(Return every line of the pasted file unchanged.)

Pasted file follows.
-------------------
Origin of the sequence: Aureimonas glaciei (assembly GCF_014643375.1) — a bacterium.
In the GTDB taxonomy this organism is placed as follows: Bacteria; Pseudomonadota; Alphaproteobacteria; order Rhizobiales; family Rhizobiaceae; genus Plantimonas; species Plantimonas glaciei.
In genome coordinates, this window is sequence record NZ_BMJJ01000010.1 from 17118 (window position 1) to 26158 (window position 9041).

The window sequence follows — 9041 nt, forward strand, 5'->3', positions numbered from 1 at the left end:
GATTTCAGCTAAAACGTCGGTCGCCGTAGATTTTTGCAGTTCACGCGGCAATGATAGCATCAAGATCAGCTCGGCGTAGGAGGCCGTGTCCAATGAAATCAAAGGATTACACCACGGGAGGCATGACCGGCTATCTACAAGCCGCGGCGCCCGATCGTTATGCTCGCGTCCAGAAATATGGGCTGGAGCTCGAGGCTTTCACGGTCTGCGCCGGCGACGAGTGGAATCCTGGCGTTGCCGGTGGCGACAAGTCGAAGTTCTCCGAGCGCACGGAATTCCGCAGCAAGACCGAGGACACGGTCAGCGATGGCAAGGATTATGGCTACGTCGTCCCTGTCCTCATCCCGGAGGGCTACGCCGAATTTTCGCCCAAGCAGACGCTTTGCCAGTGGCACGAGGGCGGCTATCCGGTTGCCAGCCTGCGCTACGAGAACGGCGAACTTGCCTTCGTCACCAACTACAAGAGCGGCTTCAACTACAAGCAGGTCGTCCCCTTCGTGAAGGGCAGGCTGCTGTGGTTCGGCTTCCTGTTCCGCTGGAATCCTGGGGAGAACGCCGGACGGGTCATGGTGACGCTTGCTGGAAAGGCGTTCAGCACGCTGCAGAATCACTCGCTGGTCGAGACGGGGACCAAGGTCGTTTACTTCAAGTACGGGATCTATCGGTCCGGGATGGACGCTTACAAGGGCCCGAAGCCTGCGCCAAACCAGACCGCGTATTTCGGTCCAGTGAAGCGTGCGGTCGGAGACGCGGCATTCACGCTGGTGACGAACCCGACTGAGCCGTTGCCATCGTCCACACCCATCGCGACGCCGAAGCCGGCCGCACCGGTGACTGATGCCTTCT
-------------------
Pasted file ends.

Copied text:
Origin of the sequence: Aureimonas glaciei (assembly GCF_014643375.1) — a bacterium.
In the GTDB taxonomy this organism is placed as follows: Bacteria; Pseudomonadota; Alphaproteobacteria; order Rhizobiales; family Rhizobiaceae; genus Plantimonas; species Plantimonas glaciei.
In genome coordinates, this window is sequence record NZ_BMJJ01000010.1 from 17118 (window position 1) to 26158 (window position 9041).

The window sequence follows — 9041 nt, forward strand, 5'->3', positions numbered from 1 at the left end:
GATTTCAGCTAAAACGTCGGTCGCCGTAGATTTTTGCAGTTCACGCGGCAATGATAGCATCAAGATCAGCTCGGCGTAGGAGGCCGTGTCCAATGAAATCAAAGGATTACACCACGGGAGGCATGACCGGCTATCTACAAGCCGCGGCGCCCGATCGTTATGCTCGCGTCCAGAAATATGGGCTGGAGCTCGAGGCTTTCACGGTCTGCGCCGGCGACGAGTGGAATCCTGGCGTTGCCGGTGGCGACAAGTCGAAGTTCTCCGAGCGCACGGAATTCCGCAGCAAGACCGAGGACACGGTCAGCGATGGCAAGGATTATGGCTACGTCGTCCCTGTCCTCATCCCGGAGGGCTACGCCGAATTTTCGCCCAAGCAGACGCTTTGCCAGTGGCACGAGGGCGGCTATCCGGTTGCCAGCCTGCGCTACGAGAACGGCGAACTTGCCTTCGTCACCAACTACAAGAGCGGCTTCAACTACAAGCAGGTCGTCCCCTTCGTGAAGGGCAGGCTGCTGTGGTTCGGCTTCCTGTTCCGCTGGAATCCTGGGGAGAACGCCGGACGGGTCATGGTGACGCTTGCTGGAAAGGCGTTCAGCACGCTGCAGAATCACTCGCTGGTCGAGACGGGGACCAAGGTCGTTTACTTCAAGTACGGGATCTATCGGTCCGGGATGGACGCTTACAAGGGCCCGAAGCCTGCGCCAAACCAGACCGCGTATTTCGGTCCAGTGAAGCGTGCGGTCGGAGACGCGGCATTCACGCTGGTGACGAACCCGACTGAGCCGTTGCCATCGTCCACACCCATCGCGACGCCGAAGCCGGCCGCACCGGTGACTGATGCCTTCT